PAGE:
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Bill Deprives Teens with Gender Dysphoria of Health Care

It is well documented that children who have gender identity issues struggle.  The American Academy of Pediatrics (AAP) reports that 13- to 17-year-olds who identify as transgender, or are simply trying to sort out their gender identity, face higher rates of depression, anxiety, eating disorders, substance abuse, self-harm and suicide.

AAP and the American Medical Association both strongly recommend that children with gender dysphoria and their families seek the safe and supportive care of a physician.  “Transgender and gender-diverse children face many challenges in life, but like all children, they can grow into happy and healthy adults when supported and loved throughout their development,” according to AAP.

But physicians must be able to provide that support, and HB 2007 moving through the West Virginia Legislature makes it harder for them to do that. The bill has cleared the House and last week passed out of the Senate Health Committee.

The Legislation prevents gender-affirming surgery on minors.  Dr. Kacie Kidd, medical director of the WVU Gender and Sexual Development Multidisciplinary Clinic, told the committee last Thursday that procedure is not currently done in West Virginia, and she does not envision it in the future. There is no debate on that point.

However, the bill also prevents certain medical treatments that doctors believe are beneficial to the well-being of the child, including hormone treatment therapy and puberty blockers. Committee member, Senator Tom Takubo (R, Kanawha), who is a medical doctor, tried unsuccessfully to get that provision out of the bill, saying legislators were overreaching.

“Their suffering is made less by therapy,” he said. “I cannot, in good conscience, leave this section in the bill when we know the facts are this therapy does improve the functionality of a child. It decreases suicide rates. It helps with their mental health.”  However, the amendment failed.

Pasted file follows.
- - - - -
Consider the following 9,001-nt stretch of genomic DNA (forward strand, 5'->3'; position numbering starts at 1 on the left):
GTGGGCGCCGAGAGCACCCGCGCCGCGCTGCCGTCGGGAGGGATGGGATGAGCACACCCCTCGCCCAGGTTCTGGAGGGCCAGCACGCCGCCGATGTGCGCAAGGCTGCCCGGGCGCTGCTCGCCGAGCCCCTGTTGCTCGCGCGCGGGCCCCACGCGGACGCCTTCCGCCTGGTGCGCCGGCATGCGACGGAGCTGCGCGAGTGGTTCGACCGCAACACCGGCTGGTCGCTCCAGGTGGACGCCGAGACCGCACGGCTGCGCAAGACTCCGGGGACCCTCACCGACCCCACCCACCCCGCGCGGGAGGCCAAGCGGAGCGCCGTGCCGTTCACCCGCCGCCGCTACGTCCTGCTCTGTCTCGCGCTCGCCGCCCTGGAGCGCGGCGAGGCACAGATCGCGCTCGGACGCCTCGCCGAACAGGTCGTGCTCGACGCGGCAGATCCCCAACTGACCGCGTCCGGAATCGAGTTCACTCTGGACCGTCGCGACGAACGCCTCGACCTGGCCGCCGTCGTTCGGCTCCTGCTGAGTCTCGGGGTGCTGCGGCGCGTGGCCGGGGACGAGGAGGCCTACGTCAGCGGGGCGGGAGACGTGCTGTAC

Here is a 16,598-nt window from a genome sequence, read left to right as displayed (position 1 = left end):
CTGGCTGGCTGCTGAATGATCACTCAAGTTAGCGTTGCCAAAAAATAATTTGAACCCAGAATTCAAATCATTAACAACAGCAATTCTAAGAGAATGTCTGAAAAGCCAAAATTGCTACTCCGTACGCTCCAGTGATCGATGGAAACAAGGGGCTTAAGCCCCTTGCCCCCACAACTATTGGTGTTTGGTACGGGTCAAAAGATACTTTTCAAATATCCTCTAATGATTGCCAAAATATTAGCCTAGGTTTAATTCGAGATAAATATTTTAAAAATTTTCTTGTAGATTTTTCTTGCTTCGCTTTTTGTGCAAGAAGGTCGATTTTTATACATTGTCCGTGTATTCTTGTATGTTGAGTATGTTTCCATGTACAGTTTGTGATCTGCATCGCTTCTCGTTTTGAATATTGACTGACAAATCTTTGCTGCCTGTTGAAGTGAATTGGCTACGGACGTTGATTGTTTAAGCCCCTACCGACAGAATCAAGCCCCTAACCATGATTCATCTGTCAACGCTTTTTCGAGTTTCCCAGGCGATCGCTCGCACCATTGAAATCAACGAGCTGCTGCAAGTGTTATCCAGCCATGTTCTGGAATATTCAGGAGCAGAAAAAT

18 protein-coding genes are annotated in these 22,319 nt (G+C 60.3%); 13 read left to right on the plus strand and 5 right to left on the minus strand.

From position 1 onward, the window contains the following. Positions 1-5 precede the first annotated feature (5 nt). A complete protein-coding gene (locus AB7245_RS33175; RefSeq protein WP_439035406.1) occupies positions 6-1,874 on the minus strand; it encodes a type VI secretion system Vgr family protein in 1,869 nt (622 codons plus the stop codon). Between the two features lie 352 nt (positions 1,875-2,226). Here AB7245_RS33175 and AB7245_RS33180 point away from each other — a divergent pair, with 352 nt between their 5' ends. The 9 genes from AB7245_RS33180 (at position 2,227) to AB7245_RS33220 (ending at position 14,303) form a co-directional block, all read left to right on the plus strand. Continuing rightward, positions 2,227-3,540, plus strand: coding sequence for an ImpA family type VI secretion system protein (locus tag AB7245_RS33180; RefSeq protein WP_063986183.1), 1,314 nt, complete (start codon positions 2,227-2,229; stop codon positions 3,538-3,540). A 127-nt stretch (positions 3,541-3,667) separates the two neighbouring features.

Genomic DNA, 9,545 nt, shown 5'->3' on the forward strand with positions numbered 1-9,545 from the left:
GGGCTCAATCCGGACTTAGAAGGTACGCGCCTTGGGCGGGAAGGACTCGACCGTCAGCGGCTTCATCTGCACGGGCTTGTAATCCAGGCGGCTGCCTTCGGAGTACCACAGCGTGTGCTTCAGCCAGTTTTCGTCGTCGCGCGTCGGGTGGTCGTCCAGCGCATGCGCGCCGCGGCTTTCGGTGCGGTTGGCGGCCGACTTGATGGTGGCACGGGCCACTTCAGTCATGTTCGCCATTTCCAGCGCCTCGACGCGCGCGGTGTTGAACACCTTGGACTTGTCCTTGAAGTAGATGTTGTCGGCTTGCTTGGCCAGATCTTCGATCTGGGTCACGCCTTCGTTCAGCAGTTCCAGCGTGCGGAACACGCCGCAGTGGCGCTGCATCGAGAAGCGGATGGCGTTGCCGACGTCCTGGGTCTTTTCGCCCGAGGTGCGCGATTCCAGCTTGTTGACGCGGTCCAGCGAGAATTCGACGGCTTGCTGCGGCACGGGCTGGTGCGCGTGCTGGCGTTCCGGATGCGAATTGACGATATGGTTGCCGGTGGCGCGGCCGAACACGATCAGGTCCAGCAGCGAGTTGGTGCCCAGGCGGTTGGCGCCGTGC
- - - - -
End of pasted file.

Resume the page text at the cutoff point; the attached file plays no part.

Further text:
Committee Chairman Michael Maroney (R, Marshall), who is also a medical doctor, criticized his fellow committee members for playing doctor, saying they were “mostly medically uneducated.”

Bill supporters believe they are protecting children, and some backers no doubt believe that gender dysphoria is not a real thing.  It is, and as the medical doctors on the committee warned, lawmakers are encroaching on an area of health care they may not completely understand.

As the AMA said, “We believe it is inappropriate and harmful for any state to legislatively dictate that certain transition-related services are never appropriate and limit the range of options physicians and families may consider when making decisions for pediatric patients.”

Majorities in this Republican legislature have made clear in other bills that they want parents to be empowered to make the decisions without government intervention that they believe are in the best interest of their children, ranging from what school they attend, what they are taught (or not taught) and whether or not they should be vaccinated.

If these same lawmakers are going to be consistent, they will leave it up to the parents to work through the difficult gender identity issues of their children with health care provider, not politicians.


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